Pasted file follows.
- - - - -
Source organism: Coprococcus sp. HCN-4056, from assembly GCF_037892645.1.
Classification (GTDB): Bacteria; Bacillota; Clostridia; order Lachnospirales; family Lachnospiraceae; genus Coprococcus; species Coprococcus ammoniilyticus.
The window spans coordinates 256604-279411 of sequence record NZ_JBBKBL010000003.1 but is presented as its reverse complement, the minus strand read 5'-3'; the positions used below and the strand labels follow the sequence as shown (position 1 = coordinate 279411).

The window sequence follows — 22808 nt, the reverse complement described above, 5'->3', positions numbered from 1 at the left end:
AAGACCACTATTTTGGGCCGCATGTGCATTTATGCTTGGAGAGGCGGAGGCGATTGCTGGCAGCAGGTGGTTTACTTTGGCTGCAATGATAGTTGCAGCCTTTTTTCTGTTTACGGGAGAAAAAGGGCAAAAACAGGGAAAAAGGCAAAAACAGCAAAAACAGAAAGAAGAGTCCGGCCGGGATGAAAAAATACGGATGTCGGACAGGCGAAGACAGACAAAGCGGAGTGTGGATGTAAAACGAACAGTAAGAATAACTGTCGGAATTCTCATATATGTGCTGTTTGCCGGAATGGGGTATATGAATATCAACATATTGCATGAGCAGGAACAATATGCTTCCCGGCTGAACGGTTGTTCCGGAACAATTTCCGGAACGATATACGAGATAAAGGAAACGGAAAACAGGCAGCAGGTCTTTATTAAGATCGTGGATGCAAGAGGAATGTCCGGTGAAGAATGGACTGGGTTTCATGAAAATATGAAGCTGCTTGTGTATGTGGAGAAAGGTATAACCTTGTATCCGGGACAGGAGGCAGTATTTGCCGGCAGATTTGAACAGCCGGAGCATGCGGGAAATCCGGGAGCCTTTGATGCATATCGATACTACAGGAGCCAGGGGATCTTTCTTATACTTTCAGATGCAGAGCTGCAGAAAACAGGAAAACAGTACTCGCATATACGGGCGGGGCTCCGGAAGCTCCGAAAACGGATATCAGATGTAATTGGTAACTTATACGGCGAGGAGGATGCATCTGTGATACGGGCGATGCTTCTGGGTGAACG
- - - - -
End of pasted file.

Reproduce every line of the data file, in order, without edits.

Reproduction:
Source organism: Coprococcus sp. HCN-4056, from assembly GCF_037892645.1.
Classification (GTDB): Bacteria; Bacillota; Clostridia; order Lachnospirales; family Lachnospiraceae; genus Coprococcus; species Coprococcus ammoniilyticus.
The window spans coordinates 256604-279411 of sequence record NZ_JBBKBL010000003.1 but is presented as its reverse complement, the minus strand read 5'-3'; the positions used below and the strand labels follow the sequence as shown (position 1 = coordinate 279411).

The window sequence follows — 22808 nt, the reverse complement described above, 5'->3', positions numbered from 1 at the left end:
AAGACCACTATTTTGGGCCGCATGTGCATTTATGCTTGGAGAGGCGGAGGCGATTGCTGGCAGCAGGTGGTTTACTTTGGCTGCAATGATAGTTGCAGCCTTTTTTCTGTTTACGGGAGAAAAAGGGCAAAAACAGGGAAAAAGGCAAAAACAGCAAAAACAGAAAGAAGAGTCCGGCCGGGATGAAAAAATACGGATGTCGGACAGGCGAAGACAGACAAAGCGGAGTGTGGATGTAAAACGAACAGTAAGAATAACTGTCGGAATTCTCATATATGTGCTGTTTGCCGGAATGGGGTATATGAATATCAACATATTGCATGAGCAGGAACAATATGCTTCCCGGCTGAACGGTTGTTCCGGAACAATTTCCGGAACGATATACGAGATAAAGGAAACGGAAAACAGGCAGCAGGTCTTTATTAAGATCGTGGATGCAAGAGGAATGTCCGGTGAAGAATGGACTGGGTTTCATGAAAATATGAAGCTGCTTGTGTATGTGGAGAAAGGTATAACCTTGTATCCGGGACAGGAGGCAGTATTTGCCGGCAGATTTGAACAGCCGGAGCATGCGGGAAATCCGGGAGCCTTTGATGCATATCGATACTACAGGAGCCAGGGGATCTTTCTTATACTTTCAGATGCAGAGCTGCAGAAAACAGGAAAACAGTACTCGCATATACGGGCGGGGCTCCGGAAGCTCCGAAAACGGATATCAGATGTAATTGGTAACTTATACGGCGAGGAGGATGCATCTGTGATACGGGCGATGCTTCTGGGTGAACG